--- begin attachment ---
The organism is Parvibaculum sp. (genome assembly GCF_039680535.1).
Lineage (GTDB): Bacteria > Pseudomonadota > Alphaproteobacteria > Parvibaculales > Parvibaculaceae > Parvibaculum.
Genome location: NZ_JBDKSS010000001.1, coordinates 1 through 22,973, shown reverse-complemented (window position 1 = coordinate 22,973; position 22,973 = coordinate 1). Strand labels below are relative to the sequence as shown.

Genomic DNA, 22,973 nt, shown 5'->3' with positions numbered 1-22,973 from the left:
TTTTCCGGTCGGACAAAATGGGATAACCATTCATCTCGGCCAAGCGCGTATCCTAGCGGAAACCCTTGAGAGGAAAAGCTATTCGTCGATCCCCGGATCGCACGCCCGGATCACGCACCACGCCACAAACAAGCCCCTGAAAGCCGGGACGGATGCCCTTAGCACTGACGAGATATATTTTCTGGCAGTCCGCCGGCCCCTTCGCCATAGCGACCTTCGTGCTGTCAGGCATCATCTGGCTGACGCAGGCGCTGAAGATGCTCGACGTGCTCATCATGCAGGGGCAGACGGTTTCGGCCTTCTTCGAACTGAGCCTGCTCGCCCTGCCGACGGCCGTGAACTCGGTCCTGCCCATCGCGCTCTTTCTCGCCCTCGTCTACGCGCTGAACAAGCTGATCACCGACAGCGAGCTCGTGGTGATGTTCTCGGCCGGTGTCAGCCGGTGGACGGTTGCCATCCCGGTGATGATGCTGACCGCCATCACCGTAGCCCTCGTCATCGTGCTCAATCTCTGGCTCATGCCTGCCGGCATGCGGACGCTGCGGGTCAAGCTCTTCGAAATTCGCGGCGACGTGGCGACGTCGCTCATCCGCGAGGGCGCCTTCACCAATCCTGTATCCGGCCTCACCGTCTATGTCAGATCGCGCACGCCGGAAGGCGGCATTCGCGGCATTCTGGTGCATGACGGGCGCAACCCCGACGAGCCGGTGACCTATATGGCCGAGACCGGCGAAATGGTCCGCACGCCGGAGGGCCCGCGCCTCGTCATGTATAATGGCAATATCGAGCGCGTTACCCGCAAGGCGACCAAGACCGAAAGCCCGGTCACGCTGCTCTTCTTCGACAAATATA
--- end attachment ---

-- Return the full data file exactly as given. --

The organism is Parvibaculum sp. (genome assembly GCF_039680535.1).
Lineage (GTDB): Bacteria > Pseudomonadota > Alphaproteobacteria > Parvibaculales > Parvibaculaceae > Parvibaculum.
Genome location: NZ_JBDKSS010000001.1, coordinates 1 through 22,973, shown reverse-complemented (window position 1 = coordinate 22,973; position 22,973 = coordinate 1). Strand labels below are relative to the sequence as shown.

Genomic DNA, 22,973 nt, shown 5'->3' with positions numbered 1-22,973 from the left:
TTTTCCGGTCGGACAAAATGGGATAACCATTCATCTCGGCCAAGCGCGTATCCTAGCGGAAACCCTTGAGAGGAAAAGCTATTCGTCGATCCCCGGATCGCACGCCCGGATCACGCACCACGCCACAAACAAGCCCCTGAAAGCCGGGACGGATGCCCTTAGCACTGACGAGATATATTTTCTGGCAGTCCGCCGGCCCCTTCGCCATAGCGACCTTCGTGCTGTCAGGCATCATCTGGCTGACGCAGGCGCTGAAGATGCTCGACGTGCTCATCATGCAGGGGCAGACGGTTTCGGCCTTCTTCGAACTGAGCCTGCTCGCCCTGCCGACGGCCGTGAACTCGGTCCTGCCCATCGCGCTCTTTCTCGCCCTCGTCTACGCGCTGAACAAGCTGATCACCGACAGCGAGCTCGTGGTGATGTTCTCGGCCGGTGTCAGCCGGTGGACGGTTGCCATCCCGGTGATGATGCTGACCGCCATCACCGTAGCCCTCGTCATCGTGCTCAATCTCTGGCTCATGCCTGCCGGCATGCGGACGCTGCGGGTCAAGCTCTTCGAAATTCGCGGCGACGTGGCGACGTCGCTCATCCGCGAGGGCGCCTTCACCAATCCTGTATCCGGCCTCACCGTCTATGTCAGATCGCGCACGCCGGAAGGCGGCATTCGCGGCATTCTGGTGCATGACGGGCGCAACCCCGACGAGCCGGTGACCTATATGGCCGAGACCGGCGAAATGGTCCGCACGCCGGAGGGCCCGCGCCTCGTCATGTATAATGGCAATATCGAGCGCGTTACCCGCAAGGCGACCAAGACCGAAAGCCCGGTCACGCTGCTCTTCTTCGACAAATATA